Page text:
Tuesday, July 31, 2012

A Tale of Two Revolutions: An Introduction

An earlier post provided a sketch of Edmund Burke's “conservatisms.” In his writings and speeches, he articulated a sophisticated and nuanced conservative conception of social and political change. And in the positions he took as a member of the House of Commons, he also manifested a conservative ideology about social and political order that could be described as aristocratic. Burke mad his most famous statement of principles that became known as conservative in his Reflections on the Revolution in France

The French Revolution resembled other conflicts in a broad way.

The English Civil War (1642-1651) began as a conflict between aristocratic dominated Parliament and the monarchy over finances, turned into a civil war, and ended in a middle class revolution that established a republic. In 1660, a conservative, aristocratic reaction restored the monarchy. And in the Glorious Revolution of 1688, Parliament and the aristocracy established their supremacy over the monarchy and England became a constitutional monarchy.

The American Revolution followed this course in very broad, somewhat superficial outlines. England's North American colonies, dominated largely by provincial elites and  "the middling sort," revolted against Parliament's attempt to reorganize imperial relations. The new United States established a republic under a constitution called the Articles of Confederation and Perpetual Union (1783-1789). Financial problems, among other issues, brought in a somewhat conservative reaction establishment of the Constitution of 1787 (1789-present).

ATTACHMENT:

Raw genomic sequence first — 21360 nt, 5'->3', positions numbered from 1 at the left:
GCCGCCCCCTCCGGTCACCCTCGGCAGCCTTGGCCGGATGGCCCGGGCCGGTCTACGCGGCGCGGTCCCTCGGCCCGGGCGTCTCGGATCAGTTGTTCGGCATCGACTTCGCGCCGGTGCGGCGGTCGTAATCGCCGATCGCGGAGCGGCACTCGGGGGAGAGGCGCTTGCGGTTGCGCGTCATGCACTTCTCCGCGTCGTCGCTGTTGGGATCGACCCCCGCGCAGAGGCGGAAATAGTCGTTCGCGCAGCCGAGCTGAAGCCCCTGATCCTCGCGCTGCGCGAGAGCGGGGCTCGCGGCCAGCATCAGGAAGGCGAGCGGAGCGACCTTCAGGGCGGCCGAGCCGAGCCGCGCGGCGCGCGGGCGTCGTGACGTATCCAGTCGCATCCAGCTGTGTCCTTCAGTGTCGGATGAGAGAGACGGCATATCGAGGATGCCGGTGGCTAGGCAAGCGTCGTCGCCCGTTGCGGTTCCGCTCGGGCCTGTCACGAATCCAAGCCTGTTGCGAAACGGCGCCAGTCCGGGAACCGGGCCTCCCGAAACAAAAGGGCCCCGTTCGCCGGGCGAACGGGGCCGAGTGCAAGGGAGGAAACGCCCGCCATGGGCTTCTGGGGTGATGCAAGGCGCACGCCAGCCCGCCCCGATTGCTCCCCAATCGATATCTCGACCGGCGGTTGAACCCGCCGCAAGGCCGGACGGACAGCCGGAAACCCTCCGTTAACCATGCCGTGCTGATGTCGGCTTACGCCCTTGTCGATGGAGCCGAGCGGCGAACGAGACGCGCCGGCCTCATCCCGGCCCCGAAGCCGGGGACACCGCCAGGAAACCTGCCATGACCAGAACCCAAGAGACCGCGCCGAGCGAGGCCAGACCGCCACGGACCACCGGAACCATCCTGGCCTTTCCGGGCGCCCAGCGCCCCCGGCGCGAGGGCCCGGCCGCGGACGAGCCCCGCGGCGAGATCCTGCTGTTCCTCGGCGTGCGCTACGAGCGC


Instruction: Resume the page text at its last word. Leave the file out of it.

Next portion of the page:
The French Revolution (1789-1815), like the English, began as a conflict between the monarchy and the aristocratic order over financing and taxation. Although the aristocrats attempted to assert themselves against the monarchy to maintain their privileges, they opened the door for the middle and lower orders of French society to involved themselves and inject their own grievances into the constitutional struggle. An aristocratic resistance to royal absolutism turned into another middle class revolution. The revolution eventually degenerated into violence, terror, and a quarter century of world war. After the defeat of Napoleon, the monarchy and the aristocracy resumed their historic role in the triumph of conservatism.

What happened in France that moved Burke to publish his opposition? Why did Burke, who like most Whigs celebrated the Glorious Revolution of 1688 in England, oppose so vociferously the revolution of 1789 in France?

The next post will explore that question.

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